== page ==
A few weeks ago I went into Second Life with a few other teachers from the OZ/NZ Educators network. It was a session for newbies like me. We spent the time on the island of Jokaydia. I took a quick video so you can see a very little bit of what Second Life looks like - in an art gallery! I recorded this with SMART Recorder and the quality isn’t great, but it will give you a bit of an idea if you are interested!

I never thought I’d be really interested in this sort of thing. I’m not into computer games at all, and so I didn’t think I’d like it. But, it’s great fun, and there is heaps of potential for education and business! People are making real money in Second Life doing all sorts of things. Lots of conferences on all themes are held in Second Life. Just search ’second life conferences’ in Google and there will be a whole bunch listed.

I am hoping to spend some more time in SL and start thinking about using virtual worlds for language learning. I’m a member of the Second Classroom Ning, a social network for educators interested in students using virtual worlds. I’ll keep you updated…

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Posted in Avatars, Jess McCulloch | 1 Comment »

Improved Student Outcomes

Posted by margm on 8th June 2008

What a difference a few months of working with the web 2.0 tools can make to students and teachers alike. Prior to being introduced to these amazing tools of trade by our two dynamos Anne and Jess, project presentations were somewhat tedious to say the least.

At the start of the term, when I proposed the idea of a “project” and brainstormed methods of presenting them, the preferred option for students were posters or books! I was horrified.
That’s when I made the decision to hop onto the blogging wave which was swamping our school. The students all had their own blogs, and they had in place some of the tools that became pivotal to our progress. Once my home internet was reconnected and I could access the technology from home again, it was all go, go, go.

The students helped design our presentation rubric, where we explicitly pin pointed the things that made a presentation a “good one”. Then we brainstormed a number of ways in which we could use these tools of technology, to help us enhance our projects. The results have been amazing.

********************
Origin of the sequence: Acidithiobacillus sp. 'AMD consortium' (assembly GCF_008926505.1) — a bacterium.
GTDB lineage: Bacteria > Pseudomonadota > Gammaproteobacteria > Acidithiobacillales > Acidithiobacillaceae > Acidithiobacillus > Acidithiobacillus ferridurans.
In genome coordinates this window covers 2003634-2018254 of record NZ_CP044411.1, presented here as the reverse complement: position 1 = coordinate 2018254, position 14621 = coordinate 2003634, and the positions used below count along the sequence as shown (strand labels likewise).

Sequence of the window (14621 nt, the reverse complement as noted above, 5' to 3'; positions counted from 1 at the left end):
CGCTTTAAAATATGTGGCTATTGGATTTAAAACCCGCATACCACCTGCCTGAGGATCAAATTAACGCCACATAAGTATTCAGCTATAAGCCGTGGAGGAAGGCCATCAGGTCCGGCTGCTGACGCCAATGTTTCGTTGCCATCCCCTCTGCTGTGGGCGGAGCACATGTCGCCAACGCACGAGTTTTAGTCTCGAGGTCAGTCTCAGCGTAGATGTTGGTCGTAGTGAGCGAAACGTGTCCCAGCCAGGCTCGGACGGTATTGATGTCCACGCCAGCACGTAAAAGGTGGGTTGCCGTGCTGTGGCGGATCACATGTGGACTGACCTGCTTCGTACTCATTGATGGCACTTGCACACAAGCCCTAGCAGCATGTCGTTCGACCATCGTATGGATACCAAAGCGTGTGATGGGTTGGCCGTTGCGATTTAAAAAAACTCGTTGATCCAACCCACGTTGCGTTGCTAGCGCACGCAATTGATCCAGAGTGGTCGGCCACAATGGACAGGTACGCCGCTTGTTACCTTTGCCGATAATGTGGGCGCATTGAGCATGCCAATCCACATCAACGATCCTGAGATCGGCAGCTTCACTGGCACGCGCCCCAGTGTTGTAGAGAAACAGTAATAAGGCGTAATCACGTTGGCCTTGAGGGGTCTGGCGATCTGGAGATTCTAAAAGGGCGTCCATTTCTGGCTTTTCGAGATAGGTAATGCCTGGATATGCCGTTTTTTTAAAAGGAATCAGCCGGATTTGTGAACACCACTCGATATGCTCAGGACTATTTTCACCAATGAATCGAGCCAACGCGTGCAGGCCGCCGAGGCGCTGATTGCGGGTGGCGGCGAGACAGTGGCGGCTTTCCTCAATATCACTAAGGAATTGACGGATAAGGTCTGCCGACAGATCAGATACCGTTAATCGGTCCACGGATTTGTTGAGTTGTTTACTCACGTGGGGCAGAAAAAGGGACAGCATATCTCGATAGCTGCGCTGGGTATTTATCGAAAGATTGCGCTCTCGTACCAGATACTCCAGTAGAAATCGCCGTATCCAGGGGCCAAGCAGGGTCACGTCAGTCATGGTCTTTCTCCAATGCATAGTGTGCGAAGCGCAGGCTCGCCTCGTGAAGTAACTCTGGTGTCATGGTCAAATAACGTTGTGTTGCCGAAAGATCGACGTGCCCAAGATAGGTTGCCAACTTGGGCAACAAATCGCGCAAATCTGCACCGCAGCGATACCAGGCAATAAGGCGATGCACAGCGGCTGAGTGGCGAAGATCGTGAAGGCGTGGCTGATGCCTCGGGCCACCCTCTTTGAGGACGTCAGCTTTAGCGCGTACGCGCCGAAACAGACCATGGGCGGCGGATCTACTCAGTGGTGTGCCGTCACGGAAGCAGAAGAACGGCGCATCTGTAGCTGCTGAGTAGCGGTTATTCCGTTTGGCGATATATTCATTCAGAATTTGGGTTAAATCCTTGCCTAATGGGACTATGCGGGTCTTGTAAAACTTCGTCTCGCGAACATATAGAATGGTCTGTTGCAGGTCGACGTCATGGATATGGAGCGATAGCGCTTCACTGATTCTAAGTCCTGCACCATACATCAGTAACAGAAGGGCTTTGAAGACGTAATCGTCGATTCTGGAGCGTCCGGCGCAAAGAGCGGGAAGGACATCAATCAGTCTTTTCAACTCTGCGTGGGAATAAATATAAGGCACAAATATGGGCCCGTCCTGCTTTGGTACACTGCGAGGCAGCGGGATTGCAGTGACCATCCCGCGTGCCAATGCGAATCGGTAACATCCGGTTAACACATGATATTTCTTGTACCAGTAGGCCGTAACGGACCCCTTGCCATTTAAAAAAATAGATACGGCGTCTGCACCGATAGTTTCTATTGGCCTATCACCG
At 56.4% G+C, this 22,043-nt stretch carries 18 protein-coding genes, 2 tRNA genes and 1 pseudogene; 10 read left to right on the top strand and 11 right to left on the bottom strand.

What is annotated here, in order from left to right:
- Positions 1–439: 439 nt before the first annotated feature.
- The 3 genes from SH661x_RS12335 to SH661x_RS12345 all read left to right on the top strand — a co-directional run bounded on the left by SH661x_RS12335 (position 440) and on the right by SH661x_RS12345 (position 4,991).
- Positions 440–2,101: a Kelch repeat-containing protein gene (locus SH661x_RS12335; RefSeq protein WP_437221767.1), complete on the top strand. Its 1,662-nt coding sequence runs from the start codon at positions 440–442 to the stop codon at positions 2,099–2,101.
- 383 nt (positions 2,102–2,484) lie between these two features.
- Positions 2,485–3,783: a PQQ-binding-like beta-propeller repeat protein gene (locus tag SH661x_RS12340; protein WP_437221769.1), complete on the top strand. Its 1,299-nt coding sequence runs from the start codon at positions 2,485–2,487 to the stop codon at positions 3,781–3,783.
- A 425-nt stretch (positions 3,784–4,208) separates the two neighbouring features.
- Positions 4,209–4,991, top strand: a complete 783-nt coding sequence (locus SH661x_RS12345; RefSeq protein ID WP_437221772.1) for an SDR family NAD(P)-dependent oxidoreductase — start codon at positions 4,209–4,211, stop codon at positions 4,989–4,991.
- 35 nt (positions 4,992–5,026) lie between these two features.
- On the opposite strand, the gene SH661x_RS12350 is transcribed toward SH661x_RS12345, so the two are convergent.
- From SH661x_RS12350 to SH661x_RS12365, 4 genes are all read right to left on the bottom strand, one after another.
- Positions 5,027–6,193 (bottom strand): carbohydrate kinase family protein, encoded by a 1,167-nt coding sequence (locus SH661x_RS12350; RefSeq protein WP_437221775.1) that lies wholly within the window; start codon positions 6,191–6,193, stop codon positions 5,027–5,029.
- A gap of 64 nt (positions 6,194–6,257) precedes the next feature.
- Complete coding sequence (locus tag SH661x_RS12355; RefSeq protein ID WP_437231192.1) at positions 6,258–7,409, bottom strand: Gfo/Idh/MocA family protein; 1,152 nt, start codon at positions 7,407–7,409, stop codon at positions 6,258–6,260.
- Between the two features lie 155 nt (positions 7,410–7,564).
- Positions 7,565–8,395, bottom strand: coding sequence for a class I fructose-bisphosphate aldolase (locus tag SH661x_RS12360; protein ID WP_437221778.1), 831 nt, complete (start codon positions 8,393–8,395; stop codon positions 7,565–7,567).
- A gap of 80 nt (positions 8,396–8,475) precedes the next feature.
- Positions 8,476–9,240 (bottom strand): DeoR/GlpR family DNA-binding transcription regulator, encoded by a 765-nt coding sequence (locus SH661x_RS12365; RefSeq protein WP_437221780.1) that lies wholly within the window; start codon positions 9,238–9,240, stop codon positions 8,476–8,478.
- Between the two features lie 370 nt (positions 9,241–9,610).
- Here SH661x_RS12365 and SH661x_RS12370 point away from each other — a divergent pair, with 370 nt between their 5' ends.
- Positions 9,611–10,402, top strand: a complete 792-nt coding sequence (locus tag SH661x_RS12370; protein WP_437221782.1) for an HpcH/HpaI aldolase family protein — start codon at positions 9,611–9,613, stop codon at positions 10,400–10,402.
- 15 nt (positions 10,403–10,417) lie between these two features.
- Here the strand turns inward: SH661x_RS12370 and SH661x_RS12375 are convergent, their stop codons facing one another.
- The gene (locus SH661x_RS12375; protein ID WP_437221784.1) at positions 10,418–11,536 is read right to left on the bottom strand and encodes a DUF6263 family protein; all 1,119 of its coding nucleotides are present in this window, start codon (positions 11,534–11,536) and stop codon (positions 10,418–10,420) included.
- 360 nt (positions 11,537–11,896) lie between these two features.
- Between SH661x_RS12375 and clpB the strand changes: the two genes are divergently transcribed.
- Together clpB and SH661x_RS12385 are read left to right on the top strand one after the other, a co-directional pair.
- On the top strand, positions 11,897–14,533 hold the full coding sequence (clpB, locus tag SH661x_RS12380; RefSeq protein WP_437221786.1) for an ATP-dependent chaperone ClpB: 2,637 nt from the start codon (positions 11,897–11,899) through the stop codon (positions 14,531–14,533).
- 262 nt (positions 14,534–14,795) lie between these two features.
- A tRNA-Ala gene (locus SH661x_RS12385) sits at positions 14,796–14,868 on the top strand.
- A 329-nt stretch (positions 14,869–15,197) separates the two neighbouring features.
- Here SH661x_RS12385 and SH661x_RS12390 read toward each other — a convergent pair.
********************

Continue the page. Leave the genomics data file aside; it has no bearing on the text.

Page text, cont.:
The students have used:
• Powerpoint – and then slideshare to embed their presentations in their own blogs
• Smartboards and wireless mouse (does anybody else have their tongue out the side of their mouths, or feel like they have had a stroke while using this? )
• Photostory
• Podcasts
• Video interviews and role play
• Voicethread interviews
• Quizzes using “mystudiyo”
• Voting – using “polldaddy “ and “zoho”
• And of course, the faithful old wordfind and crossword puzzles
Below is a quiz created by one of our students, who did a brilliant presentation on Albert Einstein. Tzigane created this quiz using polldaddy and it was a huge success. It was the finale of her presentation. She chose the same number of children as she had questions and as each child got the answer correct, she issued them with a lollypop.

Posted in Uncategorized | No Comments »

Dyslexia and other Specific Learning Disabilities in Literacy

Posted by brittgow on 6th June 2008

We recently had a psychologist complete an assessment of a Year 7 student and her report and advice was applicable to many other students. Some students have difficulty reading and writing at any level and this can impact on many of their subjects. Many teachers of students with disabilities have embraced technology to improve outcomes for their students, and some tools will be just as useful in mainstream classrooms.

Some of the programs that were suggested were text-to-talk programs, which are ‘artificial readers’ - you highlight the text and the software reads the passage to you. These include: “Speakonia”,  (free) “Sayz Me”  (also free) and “Natural Reader” (probably the best of the free ones) . “Dragon Speak” converts your speech into text.  “Voicethread” was also mentioned as a useful tool  - students can verbally label parts of a picture, tell a story or describe an experiment.

Here is a Voicethread activity for students who would prefer to speak about the microscope, rather than draw a picture or label a diagram.

Posted in Web 2.0 | No Comments »

Student Voki

Posted by jah63 on 3rd June 2008

Get a Voki now!

This student has recorded his own message which allows him to say more than  he can by  typing the message in. This is usful for self-evaluation and gaining feedback from peers, as well as an audience beyond the classroom.

Posted in Avatars | No Comments »